Originally posted: Sun, 19 Sep 2004 10:04:34
Reading Yin's classic on case study research last week led me to dig up my copy of Sullivan and Porter's Opening Spaces, a 1997 book from the Computers and Composition series that is perhaps the only computers and writing book to deal primarily with research methodology. I remember having a love-hate relationship with this book when I first read it. And I'm here to report that this relationship is indeed intact.
Let's talk about the love first. Sullivan and Porter do a good job of demystifying research, starting with the unusual and illuminating example of a basketball game: the game can be observed and described in different ways, using different methods, and from different perspectives. I can imagine grad students, and even undergrads, catching quickly onto the basics of research by the end of this chapter. Clearly, Sullivan and Porter understand research as inquiry rather than as a set of steps that will result in transcendent knowledge. This understanding of research is forefronted all the way through the book, resulting in some valuable insights about the design-research-report cycle. Great. Research as praxis -- one of the central themes of the book -- seems like a valuable theme to develop.
But then we get to the problems. Some of these are due to the series, which has low production values and I think has been edited with a rather light hand. Certainly the chapters are uneven, the prose sometimes gets bogged down (more on that in a moment), and the book as a whole doesn't follow the arc set by that strong first chapter. I expected a book on methodology. I got a book on, well, critical research practices.
So what do they mean by critical research practices? Well, there's a disorienting mix of postmodern uncertainty and foundational certainty.
The foundational certainty is in Sullivan and Porter's embrace of liberation theology's precepts (pp.118-128). In their adoption and amplification of Paolo Freire's work in Pedagogy of the Oppressed, Sullivan and Porter enthusiastically elaborate on forms of oppression, differentiate between oppression and power, and confidently declare, "Once oppression is identified, there can be only one ethical stance toward it: Oppose it" (p.122). We're not just talking about overt forms of oppression such as genocide in Sudan, but also covert ones such as computer interfaces: "The Macintosh interface may represent a form of oppression (cultural imperialism), but it's certainly better than the old DOS command-line interface" (p.122). They go on to identify the foundational principle, "liberate the poor," and confidently state: "Given conditions of fundamental inequity, or faced with a situation of oppression, this is the only ethical stance to take. It's the chief operational principle in such situations, and it's a principle not present in the U.S. Constitution" (p.123). I find this argument unconvincing because it assumes hierarchical relationships; suggests that conflicts necessarily have a dimension of oppression; and labels oppressors unambiguously as wrong. Do I really need to point out why these factors are problematic?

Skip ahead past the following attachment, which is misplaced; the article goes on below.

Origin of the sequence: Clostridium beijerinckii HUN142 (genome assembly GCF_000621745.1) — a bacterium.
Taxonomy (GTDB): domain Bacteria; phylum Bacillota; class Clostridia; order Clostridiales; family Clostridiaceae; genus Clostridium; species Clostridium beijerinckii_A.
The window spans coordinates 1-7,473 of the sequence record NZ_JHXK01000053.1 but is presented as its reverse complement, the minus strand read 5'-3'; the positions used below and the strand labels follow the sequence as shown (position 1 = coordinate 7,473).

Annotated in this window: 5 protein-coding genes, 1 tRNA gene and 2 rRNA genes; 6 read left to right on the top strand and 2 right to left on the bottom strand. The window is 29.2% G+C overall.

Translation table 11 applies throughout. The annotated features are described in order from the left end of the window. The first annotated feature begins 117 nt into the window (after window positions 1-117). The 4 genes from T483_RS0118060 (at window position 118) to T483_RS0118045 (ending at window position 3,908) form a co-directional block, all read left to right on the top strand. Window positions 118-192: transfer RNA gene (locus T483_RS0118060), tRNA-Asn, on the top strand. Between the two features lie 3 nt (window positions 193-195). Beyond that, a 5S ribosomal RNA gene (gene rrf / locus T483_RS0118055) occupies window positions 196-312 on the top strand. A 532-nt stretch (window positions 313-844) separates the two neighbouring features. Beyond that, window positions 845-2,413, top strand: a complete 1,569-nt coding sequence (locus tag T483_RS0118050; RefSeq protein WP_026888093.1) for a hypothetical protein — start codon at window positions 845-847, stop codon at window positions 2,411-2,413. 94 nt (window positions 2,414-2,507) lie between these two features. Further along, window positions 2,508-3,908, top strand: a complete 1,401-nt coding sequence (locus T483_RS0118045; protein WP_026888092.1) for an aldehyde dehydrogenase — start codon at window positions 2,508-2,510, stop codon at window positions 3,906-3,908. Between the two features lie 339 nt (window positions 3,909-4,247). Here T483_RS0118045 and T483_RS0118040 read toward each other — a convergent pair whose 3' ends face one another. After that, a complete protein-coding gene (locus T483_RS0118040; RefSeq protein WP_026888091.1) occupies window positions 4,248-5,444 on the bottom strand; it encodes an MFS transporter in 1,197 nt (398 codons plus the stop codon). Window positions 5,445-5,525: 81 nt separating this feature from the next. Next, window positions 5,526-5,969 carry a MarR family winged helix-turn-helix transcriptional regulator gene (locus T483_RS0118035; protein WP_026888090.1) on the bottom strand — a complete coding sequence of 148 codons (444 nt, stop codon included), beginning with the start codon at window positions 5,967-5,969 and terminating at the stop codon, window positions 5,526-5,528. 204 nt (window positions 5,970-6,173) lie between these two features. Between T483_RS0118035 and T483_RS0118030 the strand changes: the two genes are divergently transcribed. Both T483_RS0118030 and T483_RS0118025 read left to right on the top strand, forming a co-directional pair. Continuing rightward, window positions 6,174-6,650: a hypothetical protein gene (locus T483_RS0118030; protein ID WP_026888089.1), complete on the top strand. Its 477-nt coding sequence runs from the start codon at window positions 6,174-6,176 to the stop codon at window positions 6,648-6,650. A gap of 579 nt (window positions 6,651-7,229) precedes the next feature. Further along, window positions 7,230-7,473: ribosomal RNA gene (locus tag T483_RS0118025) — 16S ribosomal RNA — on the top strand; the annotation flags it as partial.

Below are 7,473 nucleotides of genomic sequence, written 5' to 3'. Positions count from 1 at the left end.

This litany of absolutist statements is generally confined to Chapter 5, the chapter on politics and ethics. It is sharply contrasted by other parts of the book, in which they give rein to postmodern uncertainty -- the starts and stops, the on-the-other-hands and the that-is-not-to-says -- and this makes for some joyless and tedious reading. This is partially a stylistic problem, I think, as the postmodernists cited by these authors (Foucault; Deleuze & Guattari) tend not to engage in these unending rounds of hedging.
Why they couldn't strike a balance between these two poles is beyond me. But then again, this book really is all about poles. In Chapter 4, they discuss "postmodern mapping," a vague term that essentially involves setting up pairs of binaries in a cartesian grid and eyeballing where different things should be situated in those binaries. As the authors explain in the concluding chapter, multiplying binaries is a way of complicating and questioning them: Western society is so used to binaries that this way is easier than trying to abolish them outright, they say. So we get poles in spades, poles that intersect other poles that intersect others in a grim recursion.
Well, I got a little carried away by the "hate" part of this "love-hate" relationship. Let me conclude with a little more "love": the book really does have some valuable insights and some valuable case studies, and it's a rare methodology book in the subfield of computers and writing. Chapters 1 and 3 are particularly valuable. I'll probably end up copying these chapters for my grad-level qualitative research class next spring.
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